The Truth About Hog Control
We are dedicated to hog control and addressing hog overpopulation issues.
Invasive species have a knack for greatly disrupting local eco-systems and wreaking havoc for locals. Here, in the south, the number one varmint we deal with is the wild hog.
- These wild animals cause millions in damages each year and are not slowing down. A pack of hogs can quickly destroy a farm field that’s a few acres in size; this is thanks to their literal ability to pig out and eat most things they can get ahold of. With the massive crop destruction these charismatic and indiscriminate omnivores cause, farmers face serious financial losses and less fruitful harvests. Lost crops can cause a myriad of issues, including fewer ethanol fuel sources.
- Hogs also destroy crops thanks to their regular travel patterns. Once a wild boar walks a path, it will regularly walk that same path until the ground is beaten.
- Hogs breed year-round—and this is a big problem. A sow can birth a litter of up to a dozen piglets, which means that two pigs can birth another 24 by the end of the year. Much like their domestic counterparts, wild hogs reach sexual maturity at one-year old. With female hogs going into heat roughly every two to three weeks when not impregnated, they constantly have the potential to rear a litter. All these factors lead to high breading rates, giving wild hog populations the ability to exponentially increase at a staggering rate.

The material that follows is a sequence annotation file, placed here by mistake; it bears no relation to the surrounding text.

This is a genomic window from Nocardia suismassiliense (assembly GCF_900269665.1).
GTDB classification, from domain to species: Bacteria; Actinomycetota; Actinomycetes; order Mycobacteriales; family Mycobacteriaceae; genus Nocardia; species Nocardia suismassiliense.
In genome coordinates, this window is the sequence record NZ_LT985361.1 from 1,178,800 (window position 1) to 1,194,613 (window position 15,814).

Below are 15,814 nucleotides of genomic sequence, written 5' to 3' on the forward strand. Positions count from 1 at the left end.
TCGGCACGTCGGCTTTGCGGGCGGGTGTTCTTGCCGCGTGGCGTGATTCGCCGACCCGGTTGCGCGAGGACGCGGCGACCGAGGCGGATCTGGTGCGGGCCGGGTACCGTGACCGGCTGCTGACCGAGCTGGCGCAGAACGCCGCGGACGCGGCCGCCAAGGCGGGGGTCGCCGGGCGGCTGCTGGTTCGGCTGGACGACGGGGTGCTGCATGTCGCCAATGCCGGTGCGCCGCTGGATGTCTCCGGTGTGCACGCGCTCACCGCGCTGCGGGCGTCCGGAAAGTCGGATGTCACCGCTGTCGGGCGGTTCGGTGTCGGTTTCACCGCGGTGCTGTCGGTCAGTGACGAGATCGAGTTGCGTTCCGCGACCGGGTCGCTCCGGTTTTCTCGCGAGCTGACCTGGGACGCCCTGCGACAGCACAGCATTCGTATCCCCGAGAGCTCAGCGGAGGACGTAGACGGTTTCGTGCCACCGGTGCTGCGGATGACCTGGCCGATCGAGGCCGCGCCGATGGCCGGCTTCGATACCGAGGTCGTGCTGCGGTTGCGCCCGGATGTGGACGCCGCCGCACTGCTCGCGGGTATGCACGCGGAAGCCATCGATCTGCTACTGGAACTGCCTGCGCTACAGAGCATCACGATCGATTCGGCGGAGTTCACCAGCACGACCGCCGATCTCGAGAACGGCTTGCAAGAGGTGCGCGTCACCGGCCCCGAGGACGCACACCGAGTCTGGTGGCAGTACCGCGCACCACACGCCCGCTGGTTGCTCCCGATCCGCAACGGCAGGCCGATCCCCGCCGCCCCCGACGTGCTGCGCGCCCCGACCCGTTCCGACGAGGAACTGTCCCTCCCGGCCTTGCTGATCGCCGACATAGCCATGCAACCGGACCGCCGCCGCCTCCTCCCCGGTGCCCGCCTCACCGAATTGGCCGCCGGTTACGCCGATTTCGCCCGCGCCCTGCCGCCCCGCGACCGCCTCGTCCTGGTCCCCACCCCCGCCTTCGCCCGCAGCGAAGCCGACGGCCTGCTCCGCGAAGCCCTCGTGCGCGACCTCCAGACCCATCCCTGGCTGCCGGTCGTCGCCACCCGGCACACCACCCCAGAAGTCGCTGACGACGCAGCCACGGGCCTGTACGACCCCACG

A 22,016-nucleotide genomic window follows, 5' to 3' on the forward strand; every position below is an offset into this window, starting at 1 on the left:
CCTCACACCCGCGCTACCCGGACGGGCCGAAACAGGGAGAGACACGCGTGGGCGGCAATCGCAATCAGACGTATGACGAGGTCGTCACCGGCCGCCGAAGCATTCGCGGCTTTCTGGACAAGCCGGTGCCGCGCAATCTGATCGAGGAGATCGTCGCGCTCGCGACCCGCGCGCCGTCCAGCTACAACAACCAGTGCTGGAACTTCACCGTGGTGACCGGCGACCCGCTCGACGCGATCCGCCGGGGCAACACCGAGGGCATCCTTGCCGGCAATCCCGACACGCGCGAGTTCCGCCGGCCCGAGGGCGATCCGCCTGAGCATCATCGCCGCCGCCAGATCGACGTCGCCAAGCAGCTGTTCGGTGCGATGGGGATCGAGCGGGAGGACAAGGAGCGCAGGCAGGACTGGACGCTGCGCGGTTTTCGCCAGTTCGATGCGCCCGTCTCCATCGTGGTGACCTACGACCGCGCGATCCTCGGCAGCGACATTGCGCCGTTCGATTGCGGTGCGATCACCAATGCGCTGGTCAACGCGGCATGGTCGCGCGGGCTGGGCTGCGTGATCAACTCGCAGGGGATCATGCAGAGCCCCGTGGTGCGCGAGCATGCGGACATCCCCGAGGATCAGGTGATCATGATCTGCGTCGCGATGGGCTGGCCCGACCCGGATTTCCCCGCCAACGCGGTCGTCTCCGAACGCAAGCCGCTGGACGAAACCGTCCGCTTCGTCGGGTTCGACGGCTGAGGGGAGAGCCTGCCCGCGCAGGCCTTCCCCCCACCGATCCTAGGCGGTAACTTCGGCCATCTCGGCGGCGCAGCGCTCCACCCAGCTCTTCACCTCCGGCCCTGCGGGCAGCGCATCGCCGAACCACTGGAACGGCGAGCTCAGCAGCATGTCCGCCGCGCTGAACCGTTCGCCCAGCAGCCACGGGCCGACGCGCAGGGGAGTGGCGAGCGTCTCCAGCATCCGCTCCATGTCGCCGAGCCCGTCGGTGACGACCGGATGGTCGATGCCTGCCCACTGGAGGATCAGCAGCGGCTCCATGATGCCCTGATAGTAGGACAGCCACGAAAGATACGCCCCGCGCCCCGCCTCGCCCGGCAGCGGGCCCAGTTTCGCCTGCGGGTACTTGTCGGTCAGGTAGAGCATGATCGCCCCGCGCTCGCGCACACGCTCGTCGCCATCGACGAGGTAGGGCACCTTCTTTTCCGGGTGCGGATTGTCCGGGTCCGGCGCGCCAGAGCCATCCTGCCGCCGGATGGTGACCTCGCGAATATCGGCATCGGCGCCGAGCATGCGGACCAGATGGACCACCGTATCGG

- Finally, much like domestic pigs, wild hogs can act as host for a myriad of deadly diseases. Yet unlike domestic pigs, we have no way of treating them. That means these life-threatening diseases can survive through wild pig populations for years. This can be seriously problematic as hogs destroy crops and likely defecate and urinate on the ones they don’t destroy—which further spreads disease.
There’s a simple solution for all the serious problems brought on by hog overpopulation: humane hunting. Hog control can keep these varmints in check. Keep your property and finances safe and take part in resource preservation. Proper harvest habits can help control local populations, while providing fun and exciting year-round hunting opportunities previous generations couldn’t experience.